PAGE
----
FSM SUPREME COURT
Cite as Kimoul vs. Federated States of Micronesia,
5 FSM Intrm. 53 (App. 1991)
WILLIANDER WEITA KIMOUL,
FEDERATED STATES OFMICRONESIA,
FSM App. C2-1990
Oral Argument: March 21, 1991
Decided: April 11, 1991
Hon. Edward C. King, Chief Justice, FSM Supreme Court
Hon. Mamoru Nakamura, Designate Justice, FSM Supreme Court*
Hon. Keske Marar, Designated Justice, FSM Supreme Court**
*Chief Justice, Supreme Court of the Republic of Palau, on
this Court by designation for this case
**Associate Justice, Chuuk State Court, on this Court by
designation for this case
For the Appellant: Dan C. Maloney (on the brief)
Ready Johnny (argued)
Office of Public Defender, FSM
P.O. Box 754
Weno, Chuuk FM 96942
For the Appellee: Douglas J. Juergens
Office of the Attorney General
Federated States of Micronesia
P.O. Box PS-105
Palikir, Pohnpei FM 96941
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Criminal Law and Procedure - Standard of Proof
In a murder case, the defendant's voluntary admissions, including an express statement to his mother that he had committed the crime and asking others if the victim had been killed at a time before the body had been found, corroborated by finding the body slain in a manner consistent with the defendant's statement, constitute evidence sufficient to permit a reasonable trier of fact to find beyond a reasonable doubt that the defendant in fact killed the victim. Kimoul v. FSM, 5 FSM Intrm. 53, 58 (App. 1991).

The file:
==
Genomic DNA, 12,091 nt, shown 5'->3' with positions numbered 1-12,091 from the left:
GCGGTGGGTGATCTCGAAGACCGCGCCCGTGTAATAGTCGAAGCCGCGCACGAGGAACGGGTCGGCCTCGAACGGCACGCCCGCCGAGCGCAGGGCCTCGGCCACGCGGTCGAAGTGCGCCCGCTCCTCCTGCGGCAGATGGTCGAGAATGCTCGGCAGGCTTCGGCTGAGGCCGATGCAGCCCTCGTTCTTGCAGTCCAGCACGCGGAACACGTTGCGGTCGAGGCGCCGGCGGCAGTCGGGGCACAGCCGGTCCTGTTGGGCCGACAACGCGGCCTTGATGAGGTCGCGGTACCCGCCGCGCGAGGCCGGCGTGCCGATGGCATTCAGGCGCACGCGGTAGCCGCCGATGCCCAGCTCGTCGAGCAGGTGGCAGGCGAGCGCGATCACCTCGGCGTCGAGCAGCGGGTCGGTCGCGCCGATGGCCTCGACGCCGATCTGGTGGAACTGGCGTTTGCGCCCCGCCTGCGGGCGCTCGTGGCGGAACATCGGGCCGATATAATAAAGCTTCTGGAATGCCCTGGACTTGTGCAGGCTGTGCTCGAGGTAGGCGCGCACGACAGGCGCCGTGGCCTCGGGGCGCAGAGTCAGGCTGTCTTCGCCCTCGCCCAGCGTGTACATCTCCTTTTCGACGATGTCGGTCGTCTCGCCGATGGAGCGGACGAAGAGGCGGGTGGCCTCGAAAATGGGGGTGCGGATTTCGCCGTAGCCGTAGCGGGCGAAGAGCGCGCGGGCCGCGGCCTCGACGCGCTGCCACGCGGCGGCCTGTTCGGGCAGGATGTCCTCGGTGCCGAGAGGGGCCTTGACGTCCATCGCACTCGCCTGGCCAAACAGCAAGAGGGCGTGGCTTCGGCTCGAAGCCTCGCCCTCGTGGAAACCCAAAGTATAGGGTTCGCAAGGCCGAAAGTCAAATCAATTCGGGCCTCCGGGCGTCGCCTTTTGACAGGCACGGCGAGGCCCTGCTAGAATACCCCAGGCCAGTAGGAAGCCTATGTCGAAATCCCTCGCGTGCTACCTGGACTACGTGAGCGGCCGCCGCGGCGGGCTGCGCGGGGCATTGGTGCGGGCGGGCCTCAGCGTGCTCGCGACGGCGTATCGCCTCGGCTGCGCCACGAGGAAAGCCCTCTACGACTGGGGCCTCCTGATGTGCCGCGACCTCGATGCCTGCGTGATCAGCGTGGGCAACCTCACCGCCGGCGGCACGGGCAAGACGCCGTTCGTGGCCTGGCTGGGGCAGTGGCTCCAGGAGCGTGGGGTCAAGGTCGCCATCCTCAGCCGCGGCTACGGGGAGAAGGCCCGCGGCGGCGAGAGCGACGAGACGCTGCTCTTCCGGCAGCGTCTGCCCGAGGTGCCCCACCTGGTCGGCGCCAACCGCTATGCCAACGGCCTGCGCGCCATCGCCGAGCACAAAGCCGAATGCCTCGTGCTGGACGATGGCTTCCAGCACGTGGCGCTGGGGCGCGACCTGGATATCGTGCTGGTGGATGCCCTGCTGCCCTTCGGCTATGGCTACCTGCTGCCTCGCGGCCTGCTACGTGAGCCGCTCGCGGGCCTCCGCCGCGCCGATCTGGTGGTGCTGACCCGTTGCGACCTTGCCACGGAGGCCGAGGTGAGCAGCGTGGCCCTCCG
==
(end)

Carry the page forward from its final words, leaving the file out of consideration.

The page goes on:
Criminal Law and Procedure - Sentencing
Sentencing is to be individualized, and the overall objective must be to make the sentence fit the offender as well as the offense. The sentencing court's focus must be the defendant, the defendant's background and potential, and the nature of the offense. The term of imprisonment fixed in the sentence must be the time which the sentencing judge believes the convicted person justly should be required to serve. There is no justification for the sentence to include an additional factor in recognition of the possibility of parole. Kimoul v. FSM, 5 FSM Intrm. 53, 60-61 (App. 1991).
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EDWARD C. KING, Chief Justice:
The defendant, Williander Kimoul, appeals from his conviction for the February 20 or 21, 1989 murder of Tawoch Curley on Ruo, a small island about 90 miles north of Weno, in the State of Chuuk.
Kimoul contends that the trial division of the FSM Supreme Court had before it insufficient evidence to justify his conviction for murder. He also appeals from the 30-year sentence imposed by the trial court, arguing that the trial court improperly increased his sentence because of the possibility of eventual parole.
We affirm the conviction but vacate the sentence, remanding the case to the trial division for resentencing.
On the afternoon of February 20, 1989, at approximately 3:00 p.m., Williander Kimoul told his mother, Marsena Kimoul, that he had stabbed Tawoch Curley. She testified as follows: "He came and told me that he stab Tawoch and I said, what? And he repeated saying that I stab - Tawoch was dead
because I stab him. And he said, no I'm just kidding and then he left." Tr. at 69.
It is apparent that Marsena Kimoul was by no means confident that her son was "just kidding" however, for when another son, White Kimoul, came to the house at approximately 9:00 a.m. the next morning, she told White what his brother had said and asked him to check Tawoch Curley's house.